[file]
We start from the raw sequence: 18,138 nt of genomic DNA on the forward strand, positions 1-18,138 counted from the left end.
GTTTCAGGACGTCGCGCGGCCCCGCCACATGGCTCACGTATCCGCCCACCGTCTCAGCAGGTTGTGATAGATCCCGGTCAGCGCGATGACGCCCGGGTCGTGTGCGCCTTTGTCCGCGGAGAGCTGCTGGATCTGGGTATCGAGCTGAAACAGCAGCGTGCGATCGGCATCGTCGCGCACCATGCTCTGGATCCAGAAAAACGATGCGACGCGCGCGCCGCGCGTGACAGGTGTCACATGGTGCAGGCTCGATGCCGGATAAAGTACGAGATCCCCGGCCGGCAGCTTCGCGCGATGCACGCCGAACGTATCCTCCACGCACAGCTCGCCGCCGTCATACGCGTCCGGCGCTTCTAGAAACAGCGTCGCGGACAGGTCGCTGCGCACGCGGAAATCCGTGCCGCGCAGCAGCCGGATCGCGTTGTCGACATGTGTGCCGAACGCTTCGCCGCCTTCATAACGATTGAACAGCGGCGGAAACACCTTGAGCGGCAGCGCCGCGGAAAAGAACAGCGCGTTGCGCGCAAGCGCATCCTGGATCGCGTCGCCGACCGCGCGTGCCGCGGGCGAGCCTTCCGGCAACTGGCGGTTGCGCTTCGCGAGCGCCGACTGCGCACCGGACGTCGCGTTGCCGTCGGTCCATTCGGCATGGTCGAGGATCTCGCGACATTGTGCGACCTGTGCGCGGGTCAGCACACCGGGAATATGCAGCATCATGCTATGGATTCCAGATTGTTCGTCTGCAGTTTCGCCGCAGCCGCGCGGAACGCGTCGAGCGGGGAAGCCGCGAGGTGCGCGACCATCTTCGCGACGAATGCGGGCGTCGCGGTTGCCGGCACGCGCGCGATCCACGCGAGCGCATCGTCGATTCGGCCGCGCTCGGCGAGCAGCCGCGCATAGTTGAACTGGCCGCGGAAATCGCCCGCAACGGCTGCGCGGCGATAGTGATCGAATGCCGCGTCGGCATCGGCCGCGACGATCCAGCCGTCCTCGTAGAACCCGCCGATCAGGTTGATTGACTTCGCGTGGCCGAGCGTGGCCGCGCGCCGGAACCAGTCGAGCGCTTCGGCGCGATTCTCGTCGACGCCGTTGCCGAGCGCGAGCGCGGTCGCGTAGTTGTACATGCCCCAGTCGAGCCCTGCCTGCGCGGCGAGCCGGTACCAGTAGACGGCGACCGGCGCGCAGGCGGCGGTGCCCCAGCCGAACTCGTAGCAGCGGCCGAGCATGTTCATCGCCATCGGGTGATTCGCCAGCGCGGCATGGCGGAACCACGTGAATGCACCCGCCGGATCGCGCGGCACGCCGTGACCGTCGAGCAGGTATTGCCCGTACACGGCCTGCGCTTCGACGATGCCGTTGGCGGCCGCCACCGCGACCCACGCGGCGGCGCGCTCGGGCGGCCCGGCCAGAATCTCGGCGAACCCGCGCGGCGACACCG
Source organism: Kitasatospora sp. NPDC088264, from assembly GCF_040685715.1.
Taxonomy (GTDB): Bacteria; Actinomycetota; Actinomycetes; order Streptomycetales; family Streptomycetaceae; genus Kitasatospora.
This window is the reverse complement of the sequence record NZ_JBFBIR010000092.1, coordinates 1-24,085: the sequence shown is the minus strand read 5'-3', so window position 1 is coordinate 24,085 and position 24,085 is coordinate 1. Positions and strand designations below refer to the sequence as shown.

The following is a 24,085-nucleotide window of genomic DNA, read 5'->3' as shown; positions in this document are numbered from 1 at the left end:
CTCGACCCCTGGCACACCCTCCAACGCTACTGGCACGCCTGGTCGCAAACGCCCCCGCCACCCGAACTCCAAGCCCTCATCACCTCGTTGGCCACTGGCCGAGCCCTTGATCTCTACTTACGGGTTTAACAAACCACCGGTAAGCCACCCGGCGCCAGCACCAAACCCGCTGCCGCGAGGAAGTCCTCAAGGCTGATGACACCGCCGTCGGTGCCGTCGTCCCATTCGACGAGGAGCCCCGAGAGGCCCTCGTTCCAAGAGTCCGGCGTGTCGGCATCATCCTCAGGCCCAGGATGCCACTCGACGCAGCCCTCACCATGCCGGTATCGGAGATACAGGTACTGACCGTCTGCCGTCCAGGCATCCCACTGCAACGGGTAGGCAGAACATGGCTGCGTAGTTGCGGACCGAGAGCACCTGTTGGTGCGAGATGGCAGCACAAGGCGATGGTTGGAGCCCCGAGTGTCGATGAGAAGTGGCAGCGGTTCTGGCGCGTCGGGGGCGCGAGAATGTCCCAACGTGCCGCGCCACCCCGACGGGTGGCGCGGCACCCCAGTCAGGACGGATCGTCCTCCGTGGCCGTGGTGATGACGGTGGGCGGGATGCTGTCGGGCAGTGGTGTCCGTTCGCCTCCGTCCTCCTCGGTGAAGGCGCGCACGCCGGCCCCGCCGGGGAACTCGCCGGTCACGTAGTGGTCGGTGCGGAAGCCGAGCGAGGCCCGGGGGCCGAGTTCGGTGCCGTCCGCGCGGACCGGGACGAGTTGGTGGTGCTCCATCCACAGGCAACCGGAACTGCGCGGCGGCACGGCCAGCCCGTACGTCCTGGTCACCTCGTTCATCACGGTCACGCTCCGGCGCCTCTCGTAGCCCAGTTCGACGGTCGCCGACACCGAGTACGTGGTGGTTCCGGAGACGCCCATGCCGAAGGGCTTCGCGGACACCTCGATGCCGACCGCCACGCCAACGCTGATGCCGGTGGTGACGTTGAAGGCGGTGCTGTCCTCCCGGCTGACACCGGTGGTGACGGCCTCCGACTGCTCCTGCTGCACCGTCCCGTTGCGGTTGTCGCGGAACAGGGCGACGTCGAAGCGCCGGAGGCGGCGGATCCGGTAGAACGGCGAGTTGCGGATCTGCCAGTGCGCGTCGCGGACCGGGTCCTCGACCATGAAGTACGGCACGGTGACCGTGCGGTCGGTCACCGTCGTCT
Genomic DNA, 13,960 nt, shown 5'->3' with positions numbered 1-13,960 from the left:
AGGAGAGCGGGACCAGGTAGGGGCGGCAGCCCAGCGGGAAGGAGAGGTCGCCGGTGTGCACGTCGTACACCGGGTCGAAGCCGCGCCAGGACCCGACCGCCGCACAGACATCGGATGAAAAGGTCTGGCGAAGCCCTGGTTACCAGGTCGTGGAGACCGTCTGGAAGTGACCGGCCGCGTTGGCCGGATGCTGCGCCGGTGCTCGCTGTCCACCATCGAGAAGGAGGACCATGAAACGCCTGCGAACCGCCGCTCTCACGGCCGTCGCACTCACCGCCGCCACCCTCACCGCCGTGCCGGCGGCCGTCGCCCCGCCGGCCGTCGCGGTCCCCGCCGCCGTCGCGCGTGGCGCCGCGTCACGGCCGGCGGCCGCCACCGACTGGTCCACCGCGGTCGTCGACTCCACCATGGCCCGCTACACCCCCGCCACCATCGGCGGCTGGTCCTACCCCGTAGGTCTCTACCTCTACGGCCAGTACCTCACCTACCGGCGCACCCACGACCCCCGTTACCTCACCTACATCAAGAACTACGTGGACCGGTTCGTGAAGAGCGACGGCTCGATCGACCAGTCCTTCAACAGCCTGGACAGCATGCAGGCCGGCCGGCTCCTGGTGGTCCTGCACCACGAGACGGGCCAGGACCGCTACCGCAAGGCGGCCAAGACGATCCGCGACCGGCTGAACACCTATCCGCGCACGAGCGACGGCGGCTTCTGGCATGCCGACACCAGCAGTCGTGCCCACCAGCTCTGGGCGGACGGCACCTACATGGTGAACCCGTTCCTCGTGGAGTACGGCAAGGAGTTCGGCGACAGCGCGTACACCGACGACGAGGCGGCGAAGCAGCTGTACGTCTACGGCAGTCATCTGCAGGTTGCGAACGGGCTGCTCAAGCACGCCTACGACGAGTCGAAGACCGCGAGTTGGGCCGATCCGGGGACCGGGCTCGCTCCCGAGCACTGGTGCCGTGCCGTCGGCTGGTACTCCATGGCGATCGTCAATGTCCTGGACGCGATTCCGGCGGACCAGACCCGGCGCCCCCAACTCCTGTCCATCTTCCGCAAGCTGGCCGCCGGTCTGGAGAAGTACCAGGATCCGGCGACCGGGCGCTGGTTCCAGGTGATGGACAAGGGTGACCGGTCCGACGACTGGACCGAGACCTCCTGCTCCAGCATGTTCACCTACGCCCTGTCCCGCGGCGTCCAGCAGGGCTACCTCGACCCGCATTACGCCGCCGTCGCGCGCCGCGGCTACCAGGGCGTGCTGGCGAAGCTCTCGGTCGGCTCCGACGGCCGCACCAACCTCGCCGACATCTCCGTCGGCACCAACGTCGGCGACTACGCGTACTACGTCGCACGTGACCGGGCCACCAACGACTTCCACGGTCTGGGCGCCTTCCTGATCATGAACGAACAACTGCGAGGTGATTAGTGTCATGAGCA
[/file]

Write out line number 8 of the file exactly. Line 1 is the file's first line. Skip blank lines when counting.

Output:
Genomic DNA, 13,960 nt, shown 5'->3' with positions numbered 1-13,960 from the left: